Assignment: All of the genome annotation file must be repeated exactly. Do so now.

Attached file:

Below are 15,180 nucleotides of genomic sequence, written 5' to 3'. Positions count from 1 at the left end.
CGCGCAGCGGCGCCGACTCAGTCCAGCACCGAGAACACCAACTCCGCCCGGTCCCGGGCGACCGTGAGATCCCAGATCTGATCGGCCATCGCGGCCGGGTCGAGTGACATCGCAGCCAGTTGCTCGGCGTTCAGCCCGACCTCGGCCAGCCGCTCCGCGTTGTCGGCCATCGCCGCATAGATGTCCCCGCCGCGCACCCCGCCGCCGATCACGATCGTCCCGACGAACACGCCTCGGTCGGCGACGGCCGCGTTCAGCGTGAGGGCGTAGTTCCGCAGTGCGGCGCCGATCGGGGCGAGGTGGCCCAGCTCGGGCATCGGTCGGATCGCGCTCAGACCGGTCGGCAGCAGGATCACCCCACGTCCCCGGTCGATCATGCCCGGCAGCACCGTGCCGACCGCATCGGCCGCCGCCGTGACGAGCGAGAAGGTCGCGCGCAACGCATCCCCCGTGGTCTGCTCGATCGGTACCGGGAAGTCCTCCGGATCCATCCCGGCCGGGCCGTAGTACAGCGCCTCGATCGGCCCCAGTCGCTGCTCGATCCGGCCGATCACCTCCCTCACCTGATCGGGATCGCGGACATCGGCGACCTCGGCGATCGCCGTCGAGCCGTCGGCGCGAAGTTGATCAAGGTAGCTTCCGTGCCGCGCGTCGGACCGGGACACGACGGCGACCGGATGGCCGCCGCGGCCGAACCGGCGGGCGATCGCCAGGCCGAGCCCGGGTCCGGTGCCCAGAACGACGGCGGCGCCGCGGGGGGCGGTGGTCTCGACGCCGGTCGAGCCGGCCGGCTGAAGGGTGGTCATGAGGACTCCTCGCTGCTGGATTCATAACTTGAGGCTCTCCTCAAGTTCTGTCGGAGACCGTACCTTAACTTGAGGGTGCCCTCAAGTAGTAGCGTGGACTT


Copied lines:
Below are 15,180 nucleotides of genomic sequence, written 5' to 3'. Positions count from 1 at the left end.
CGCGCAGCGGCGCCGACTCAGTCCAGCACCGAGAACACCAACTCCGCCCGGTCCCGGGCGACCGTGAGATCCCAGATCTGATCGGCCATCGCGGCCGGGTCGAGTGACATCGCAGCCAGTTGCTCGGCGTTCAGCCCGACCTCGGCCAGCCGCTCCGCGTTGTCGGCCATCGCCGCATAGATGTCCCCGCCGCGCACCCCGCCGCCGATCACGATCGTCCCGACGAACACGCCTCGGTCGGCGACGGCCGCGTTCAGCGTGAGGGCGTAGTTCCGCAGTGCGGCGCCGATCGGGGCGAGGTGGCCCAGCTCGGGCATCGGTCGGATCGCGCTCAGACCGGTCGGCAGCAGGATCACCCCACGTCCCCGGTCGATCATGCCCGGCAGCACCGTGCCGACCGCATCGGCCGCCGCCGTGACGAGCGAGAAGGTCGCGCGCAACGCATCCCCCGTGGTCTGCTCGATCGGTACCGGGAAGTCCTCCGGATCCATCCCGGCCGGGCCGTAGTACAGCGCCTCGATCGGCCCCAGTCGCTGCTCGATCCGGCCGATCACCTCCCTCACCTGATCGGGATCGCGGACATCGGCGACCTCGGCGATCGCCGTCGAGCCGTCGGCGCGAAGTTGATCAAGGTAGCTTCCGTGCCGCGCGTCGGACCGGGACACGACGGCGACCGGATGGCCGCCGCGGCCGAACCGGCGGGCGATCGCCAGGCCGAGCCCGGGTCCGGTGCCCAGAACGACGGCGGCGCCGCGGGGGGCGGTGGTCTCGACGCCGGTCGAGCCGGCCGGCTGAAGGGTGGTCATGAGGACTCCTCGCTGCTGGATTCATAACTTGAGGCTCTCCTCAAGTTCTGTCGGAGACCGTACCTTAACTTGAGGGTGCCCTCAAGTAGTAGCGTGGACTT